canadian income trusts to be taxed

Discussion in 'Wall St. News' started by vladn, Nov 1, 2006.

  1. Rule # 344.7 of the Idiots Guide to Everything states:

    It's not a loophole if everyone knows about it, it's a target on your booty.

    #11     Nov 1, 2006
  2. This is an emotional issue for me. I thought long and hard on Canadian Investment Trusts before I invested in them. I know the social tax and spend liberal nature of Canada and did not trust CA politicians in the long run to leave a very good program alone. But the prospects of long term fat dividend yield checks coming in finally convinced me to go for it and lock in some yield since the price was going up as demand increased. My thinking was that it would be absolutely self defeating for Canadians to tax and disincentivize a good program that was helping not only their own fixed income citizens but also was bringing in a lot of foreign money and helping their own capital markets. I trusted in good judgement and common sense to prevail and assumed they would be intelligent enough to leave the trusts alone.

    The timing is just amazingly bad for me personally. I bought a huge block of trusts recently and now because of the tax threat I am hammered. Some are down over 15% and will never be able to recover principal unless I hold them for a reduced effective yield (after triple taxation) for many years. I am expecting a large sell off to continue.

    This decision convinces me that all politicians irrespective of nationality are in general utterly self serving, stupid and greedy. Canada has more revenues coming in than ever and now big government wants to tax and spend more and grow itself even larger to burden its people even more. The amazing economic opportunity that Canada was about to reap over the next decade is now going to be blown all to hell by a bunch of greedy politicians that will expand government to consume every penny of tax it can levy and create co-dependencies that will doom economic expansion. While Canada goes down the ruinous path of even more social programs she will get what she deserves. That is - more and more social programs, low quality, shortages, and less and less incentive for people to be productive. Economic growth will start to retract. It's amazing to me that they did not take that lesson from the miserably failed US social programs in the 60s-90's and avoid all this.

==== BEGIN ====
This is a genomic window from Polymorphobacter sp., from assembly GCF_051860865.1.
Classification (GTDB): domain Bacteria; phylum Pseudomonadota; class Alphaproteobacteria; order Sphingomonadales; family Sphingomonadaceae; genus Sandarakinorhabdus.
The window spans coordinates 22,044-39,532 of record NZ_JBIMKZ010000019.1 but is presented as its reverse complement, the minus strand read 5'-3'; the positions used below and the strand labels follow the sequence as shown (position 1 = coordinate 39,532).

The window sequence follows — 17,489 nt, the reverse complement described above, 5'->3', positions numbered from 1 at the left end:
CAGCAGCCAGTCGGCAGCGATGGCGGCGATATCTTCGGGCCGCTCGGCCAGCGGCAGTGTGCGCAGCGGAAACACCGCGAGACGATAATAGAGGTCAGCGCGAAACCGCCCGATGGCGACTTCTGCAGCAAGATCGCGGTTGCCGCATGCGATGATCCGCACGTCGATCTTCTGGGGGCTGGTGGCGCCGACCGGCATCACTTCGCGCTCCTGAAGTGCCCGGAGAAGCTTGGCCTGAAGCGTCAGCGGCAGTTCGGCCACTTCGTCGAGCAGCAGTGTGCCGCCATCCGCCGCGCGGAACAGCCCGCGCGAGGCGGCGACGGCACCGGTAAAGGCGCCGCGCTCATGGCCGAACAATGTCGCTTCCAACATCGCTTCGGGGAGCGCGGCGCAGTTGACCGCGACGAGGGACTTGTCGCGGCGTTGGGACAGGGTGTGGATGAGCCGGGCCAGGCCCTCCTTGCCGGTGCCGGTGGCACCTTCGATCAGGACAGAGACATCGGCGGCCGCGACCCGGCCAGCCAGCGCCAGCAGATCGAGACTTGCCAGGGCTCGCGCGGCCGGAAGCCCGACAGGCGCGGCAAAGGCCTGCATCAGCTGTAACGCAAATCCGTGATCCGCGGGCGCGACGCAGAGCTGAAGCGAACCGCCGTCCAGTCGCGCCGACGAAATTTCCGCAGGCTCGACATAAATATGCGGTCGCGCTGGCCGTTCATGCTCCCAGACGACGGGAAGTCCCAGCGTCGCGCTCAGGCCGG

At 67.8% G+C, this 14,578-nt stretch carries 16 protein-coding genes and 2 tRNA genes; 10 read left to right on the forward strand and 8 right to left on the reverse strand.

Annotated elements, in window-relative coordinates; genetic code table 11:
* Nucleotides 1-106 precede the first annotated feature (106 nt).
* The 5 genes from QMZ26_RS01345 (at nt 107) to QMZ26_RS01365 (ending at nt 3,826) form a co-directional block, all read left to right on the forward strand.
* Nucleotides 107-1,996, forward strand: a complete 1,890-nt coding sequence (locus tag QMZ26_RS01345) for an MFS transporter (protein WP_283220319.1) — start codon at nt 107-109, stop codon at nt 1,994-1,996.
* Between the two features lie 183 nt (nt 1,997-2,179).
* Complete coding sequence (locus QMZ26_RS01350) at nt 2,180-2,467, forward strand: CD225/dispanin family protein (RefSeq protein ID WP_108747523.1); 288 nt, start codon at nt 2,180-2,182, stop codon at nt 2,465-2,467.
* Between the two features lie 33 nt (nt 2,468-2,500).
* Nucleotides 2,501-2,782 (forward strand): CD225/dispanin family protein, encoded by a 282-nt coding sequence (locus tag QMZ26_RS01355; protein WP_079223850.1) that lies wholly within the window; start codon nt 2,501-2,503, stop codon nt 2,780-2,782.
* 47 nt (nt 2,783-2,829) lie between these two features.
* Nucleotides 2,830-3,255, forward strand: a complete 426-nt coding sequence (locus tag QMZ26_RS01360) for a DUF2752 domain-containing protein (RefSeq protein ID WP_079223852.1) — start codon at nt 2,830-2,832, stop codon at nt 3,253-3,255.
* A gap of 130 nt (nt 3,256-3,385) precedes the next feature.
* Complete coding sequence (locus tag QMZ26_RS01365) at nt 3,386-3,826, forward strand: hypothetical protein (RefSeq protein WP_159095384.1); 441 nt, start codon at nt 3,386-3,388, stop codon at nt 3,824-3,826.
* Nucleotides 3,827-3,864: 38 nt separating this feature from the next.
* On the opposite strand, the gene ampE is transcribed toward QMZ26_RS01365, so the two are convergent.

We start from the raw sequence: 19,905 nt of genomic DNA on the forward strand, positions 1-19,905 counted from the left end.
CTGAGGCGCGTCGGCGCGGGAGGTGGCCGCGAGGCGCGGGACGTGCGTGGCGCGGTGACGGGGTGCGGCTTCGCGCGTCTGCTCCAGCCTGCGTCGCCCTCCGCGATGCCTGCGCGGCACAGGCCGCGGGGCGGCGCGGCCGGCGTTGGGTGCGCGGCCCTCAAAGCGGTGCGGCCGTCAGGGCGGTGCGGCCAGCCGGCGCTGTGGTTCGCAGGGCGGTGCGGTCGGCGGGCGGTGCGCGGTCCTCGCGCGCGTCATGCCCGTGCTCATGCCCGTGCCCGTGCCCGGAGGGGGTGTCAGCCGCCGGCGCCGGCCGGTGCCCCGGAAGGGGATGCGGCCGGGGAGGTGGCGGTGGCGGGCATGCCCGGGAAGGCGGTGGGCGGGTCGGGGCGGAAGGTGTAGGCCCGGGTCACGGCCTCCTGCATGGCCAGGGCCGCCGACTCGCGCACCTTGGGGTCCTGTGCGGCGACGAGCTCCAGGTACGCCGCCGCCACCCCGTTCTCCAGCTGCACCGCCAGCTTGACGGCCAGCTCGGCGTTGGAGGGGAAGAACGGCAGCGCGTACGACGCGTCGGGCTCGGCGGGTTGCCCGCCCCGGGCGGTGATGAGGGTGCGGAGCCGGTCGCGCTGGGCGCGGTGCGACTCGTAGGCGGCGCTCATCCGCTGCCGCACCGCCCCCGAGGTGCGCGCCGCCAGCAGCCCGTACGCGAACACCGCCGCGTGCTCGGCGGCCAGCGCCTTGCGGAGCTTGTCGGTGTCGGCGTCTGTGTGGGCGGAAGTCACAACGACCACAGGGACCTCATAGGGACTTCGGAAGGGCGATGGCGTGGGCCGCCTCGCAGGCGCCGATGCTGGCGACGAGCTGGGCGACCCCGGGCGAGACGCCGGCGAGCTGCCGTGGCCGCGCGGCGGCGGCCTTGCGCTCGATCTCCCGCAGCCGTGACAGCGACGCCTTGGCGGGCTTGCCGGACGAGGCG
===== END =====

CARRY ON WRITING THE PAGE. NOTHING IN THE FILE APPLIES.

I hate to see what was emerging as a great country make decisions that will make it look like just another European social disaster. In the end Canadians will suffer before they regain their common sense. My only hope personally is to trust that this is all political pandering to the "have not" crowd and when the real political face off comes face to face with the money brokers in Canada they will retract their insane tax or reduce it way back.

    God save the Queen or whoever is running the place these days. Eventually CA will get around to figuring out its destined to becoming another territory or state of the US. :p

    #12     Nov 1, 2006
  3. I was aware of these investments but I distrust things I don't fully understand (which eliminates about 99% of all investments).

    Was there any talk in advance of this debacle that the decision was a possibility?

    These trusts seemed like a too good to be true/last thing, but I can see where even conservative investors would not have considered this action. Black Swans , they swim fast.
    #13     Nov 1, 2006
  4. taodr


    Apparently 27 billion with a B of canadians dollars were wiped out today. A lot more to be wiped out in the future. It constantly amazes me how governments destroy their populations wealth " for the good of the masses" !!!!!
    #14     Nov 1, 2006
    #15     Nov 1, 2006

  6. I knew that much, but it was a huge 'tax dodge' and the govt didn't like it. All those new, huge co's trying to join in on the party spooked em.

    Lasted a nice long time but all good things.
    #16     Nov 1, 2006
  7. The 'wealth destruction' effect that occurred today is somewhat impressive. At some point, someone smarter than me will compare the 15% foreign tax withholding pre and post the massive capital outflows vs. the tax revenue obtained by the loss of favorable taxation status. I'll bet its probably a loser situation for the canadian government, but that's my opinion. I'm sure that plenty of canadians as well as other investors got hammered. Count me in with that - I wasn't long size, but 13% drop in PGH today sure hurts.